Update 17.01.14

 

Update 17.01.14

 

 

Since last update I have made progress on a couple of things. Just before christmas, I had a go at machining the struts for the shroud, and I skimmed some metal off the motor in order to get a true mating surface when I install it into the tailcone. During the christmas holidays, I redesigned the throttle mechanism so that I have an individual knob for speed adjustment and a lever for on/off operation. The last couple of days I have finished the part of the magnetic coupling that is connected to the motor.

 

 

 

 

This is the CNC mill I used to machine one of the struts for the shroud. It was built as a summer project by a friend of mine who is also a student at NTNU. He was kind enough to program the mill as well as aquire the stock. My job was spraying lubricant and compressed air to keep the cutter cool and lubricated. Unfortunately this was not enough, as some of the cutters became gummed up by aluminium. We finally managed to produce one good part, but had some problems with tool chatter. I have ordered an endmill that is better suited for milling aluminium, and we will try again once it arrives.

On the top picture you can see the strut that holds the handle inserted into the shroud. The bottom picture shows tool chatter. This part will be machined again to hopefully achieve a better finish.

Here is the 500w BLDC motor from goldenmotor inserted in the chuck and indicated so that it will turn true. The purpose of this was to skim the surface of the motor housing so that I will have a true mating surface once I install the motor into the tailcone of the DPV.

Once I returned from christmas holiday, I continued on machining the flange that holds the magnets inside the DPV. Some of the machining on this part was done before christmas, as well as mistakingly drilling the center hole 0.35mm oversize. This is what connects the flange to the motor, and such a large clearance resulted in a very sloppy fit. I fixed this by boring the hole to Ø30 and press fitted a bushing into the hole. The bushing was then drilled and reamed to correct dimensions. Finally, a 5mm keyway was broached.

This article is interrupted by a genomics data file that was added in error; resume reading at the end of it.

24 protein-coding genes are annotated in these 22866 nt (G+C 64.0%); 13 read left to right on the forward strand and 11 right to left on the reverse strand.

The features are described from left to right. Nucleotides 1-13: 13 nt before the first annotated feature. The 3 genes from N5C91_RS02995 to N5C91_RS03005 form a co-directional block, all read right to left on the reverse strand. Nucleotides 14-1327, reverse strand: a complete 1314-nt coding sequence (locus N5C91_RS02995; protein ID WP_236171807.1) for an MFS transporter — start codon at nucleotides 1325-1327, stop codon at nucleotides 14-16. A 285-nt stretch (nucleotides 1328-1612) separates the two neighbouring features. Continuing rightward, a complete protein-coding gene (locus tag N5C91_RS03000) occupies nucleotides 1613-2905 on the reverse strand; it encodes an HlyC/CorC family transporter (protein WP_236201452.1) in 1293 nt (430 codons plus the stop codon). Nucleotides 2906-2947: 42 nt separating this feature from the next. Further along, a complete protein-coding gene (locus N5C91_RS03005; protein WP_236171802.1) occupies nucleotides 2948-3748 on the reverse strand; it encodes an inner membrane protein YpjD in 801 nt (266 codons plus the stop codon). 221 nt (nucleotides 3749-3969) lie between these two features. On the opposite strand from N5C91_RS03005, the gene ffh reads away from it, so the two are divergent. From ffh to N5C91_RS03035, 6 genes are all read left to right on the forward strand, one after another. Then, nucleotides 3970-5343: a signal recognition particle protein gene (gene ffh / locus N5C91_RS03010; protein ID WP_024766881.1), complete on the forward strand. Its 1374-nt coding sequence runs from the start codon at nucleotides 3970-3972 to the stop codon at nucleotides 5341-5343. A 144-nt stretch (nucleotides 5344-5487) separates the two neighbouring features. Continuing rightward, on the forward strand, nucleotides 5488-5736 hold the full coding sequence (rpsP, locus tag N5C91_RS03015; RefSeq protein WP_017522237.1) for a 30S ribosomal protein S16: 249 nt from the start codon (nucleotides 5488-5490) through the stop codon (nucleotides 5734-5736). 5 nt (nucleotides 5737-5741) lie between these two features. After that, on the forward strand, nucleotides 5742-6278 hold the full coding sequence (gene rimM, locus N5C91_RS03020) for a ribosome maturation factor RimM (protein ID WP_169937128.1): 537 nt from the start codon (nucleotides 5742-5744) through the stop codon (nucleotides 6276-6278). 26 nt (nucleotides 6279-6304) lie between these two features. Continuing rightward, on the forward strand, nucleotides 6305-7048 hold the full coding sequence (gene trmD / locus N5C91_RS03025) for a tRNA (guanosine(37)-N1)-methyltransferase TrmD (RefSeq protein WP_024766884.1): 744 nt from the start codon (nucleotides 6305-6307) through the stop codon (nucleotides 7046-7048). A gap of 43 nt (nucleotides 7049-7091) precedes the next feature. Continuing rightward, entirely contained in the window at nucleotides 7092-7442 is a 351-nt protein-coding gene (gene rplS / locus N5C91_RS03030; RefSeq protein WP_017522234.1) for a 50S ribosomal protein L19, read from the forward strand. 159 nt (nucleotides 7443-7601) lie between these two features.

The flange will have a thrust bearing to take the attraction forces from the magnets. This force is calculated to be around 26 kg, and such a large shear force on the motor bearings would probably cause premature failure.

After the center hole in the flange was repaired, I mounted the part on a rotary table to mill the slots for the magnets. Here I am indicating the part with a test indicator to line up the axes of the flange and the rotary table.

The freshly machined slots. I had to mill the slots in two passes because I only had a 7.5 mm endmill available. DOC was 2.5 mm and the spindle was running at around 1200 rpm.

The flange mounted to the motor. Also note how the outside of the motor has been turned to achieve a true mating surface.

This is a sketch I did of the throttle mechanism. On the top is a knob that can be rotated. The knob houses two magnets whose magnetic field is picked up by a linear hall-effect sensor. As the knob is rotated, the direction and intensity of the magnetic field changes, and a corresponding voltage is transferred from the hall-effect sensor to the controller. On the bottom is a reed contact. This is activated when the when the lever is released. The reed switch activates the braking circuit on the controller, that is, the cutoff that is initiated when the brake lever on the bike is pressed.

 

The on/off switch is operated with the little and ring finger. Since I mostly dive in cold, norwegian waters, I have to use thick gloves. This design eliminates any need for dexterity, as well as keep the fingers together in order to minimize heat loss.

A 3D model of the DPV. Here you can see the four 12V SLA batteries that will power the DPV. The improved handle is also included.